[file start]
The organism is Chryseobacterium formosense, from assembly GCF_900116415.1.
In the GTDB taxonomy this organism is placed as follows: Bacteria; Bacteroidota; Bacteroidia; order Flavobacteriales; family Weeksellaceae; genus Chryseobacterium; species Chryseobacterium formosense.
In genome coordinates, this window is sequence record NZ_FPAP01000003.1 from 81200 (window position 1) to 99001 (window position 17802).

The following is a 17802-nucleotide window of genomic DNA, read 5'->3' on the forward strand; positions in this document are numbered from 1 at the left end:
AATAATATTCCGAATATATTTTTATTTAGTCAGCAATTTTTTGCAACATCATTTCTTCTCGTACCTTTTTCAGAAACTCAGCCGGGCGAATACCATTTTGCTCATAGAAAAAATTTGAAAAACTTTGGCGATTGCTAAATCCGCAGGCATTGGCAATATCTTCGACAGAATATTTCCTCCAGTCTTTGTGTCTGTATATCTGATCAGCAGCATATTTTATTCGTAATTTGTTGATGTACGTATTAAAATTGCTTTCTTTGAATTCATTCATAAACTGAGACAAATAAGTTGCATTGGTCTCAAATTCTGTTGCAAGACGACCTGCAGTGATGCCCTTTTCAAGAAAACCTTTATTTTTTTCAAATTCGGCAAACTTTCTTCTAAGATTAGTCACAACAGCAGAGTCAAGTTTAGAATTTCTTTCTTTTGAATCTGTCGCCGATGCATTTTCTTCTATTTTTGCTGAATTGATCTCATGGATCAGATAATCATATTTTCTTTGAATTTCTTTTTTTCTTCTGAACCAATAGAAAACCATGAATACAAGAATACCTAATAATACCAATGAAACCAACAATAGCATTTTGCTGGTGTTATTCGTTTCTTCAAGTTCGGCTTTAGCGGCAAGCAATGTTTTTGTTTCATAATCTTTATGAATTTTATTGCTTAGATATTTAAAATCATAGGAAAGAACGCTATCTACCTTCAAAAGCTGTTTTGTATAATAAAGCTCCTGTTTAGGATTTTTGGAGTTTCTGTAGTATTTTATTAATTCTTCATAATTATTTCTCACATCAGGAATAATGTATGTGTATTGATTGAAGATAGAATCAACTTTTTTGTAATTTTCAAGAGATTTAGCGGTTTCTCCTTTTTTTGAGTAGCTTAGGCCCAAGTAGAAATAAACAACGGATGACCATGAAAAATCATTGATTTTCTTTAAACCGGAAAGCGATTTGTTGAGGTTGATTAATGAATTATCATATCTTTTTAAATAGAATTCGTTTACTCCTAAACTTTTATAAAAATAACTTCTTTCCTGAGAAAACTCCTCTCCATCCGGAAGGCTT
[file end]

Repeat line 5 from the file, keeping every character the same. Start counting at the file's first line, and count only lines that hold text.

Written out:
AATAATATTCCGAATATATTTTTATTTAGTCAGCAATTTTTTGCAACATCATTTCTTCTCGTACCTTTTTCAGAAACTCAGCCGGGCGAATACCATTTTGCTCATAGAAAAAATTTGAAAAACTTTGGCGATTGCTAAATCCGCAGGCATTGGCAATATCTTCGACAGAATATTTCCTCCAGTCTTTGTGTCTGTATATCTGATCAGCAGCATATTTTATTCGTAATTTGTTGATGTACGTATTAAAATTGCTTTCTTTGAATTCATTCATAAACTGAGACAAATAAGTTGCATTGGTCTCAAATTCTGTTGCAAGACGACCTGCAGTGATGCCCTTTTCAAGAAAACCTTTATTTTTTTCAAATTCGGCAAACTTTCTTCTAAGATTAGTCACAACAGCAGAGTCAAGTTTAGAATTTCTTTCTTTTGAATCTGTCGCCGATGCATTTTCTTCTATTTTTGCTGAATTGATCTCATGGATCAGATAATCATATTTTCTTTGAATTTCTTTTTTTCTTCTGAACCAATAGAAAACCATGAATACAAGAATACCTAATAATACCAATGAAACCAACAATAGCATTTTGCTGGTGTTATTCGTTTCTTCAAGTTCGGCTTTAGCGGCAAGCAATGTTTTTGTTTCATAATCTTTATGAATTTTATTGCTTAGATATTTAAAATCATAGGAAAGAACGCTATCTACCTTCAAAAGCTGTTTTGTATAATAAAGCTCCTGTTTAGGATTTTTGGAGTTTCTGTAGTATTTTATTAATTCTTCATAATTATTTCTCACATCAGGAATAATGTATGTGTATTGATTGAAGATAGAATCAACTTTTTTGTAATTTTCAAGAGATTTAGCGGTTTCTCCTTTTTTTGAGTAGCTTAGGCCCAAGTAGAAATAAACAACGGATGACCATGAAAAATCATTGATTTTCTTTAAACCGGAAAGCGATTTGTTGAGGTTGATTAATGAATTATCATATCTTTTTAAATAGAATTCGTTTACTCCTAAACTTTTATAAAAATAACTTCTTTCCTGAGAAAACTCCTCTCCATCCGGAAGGCTT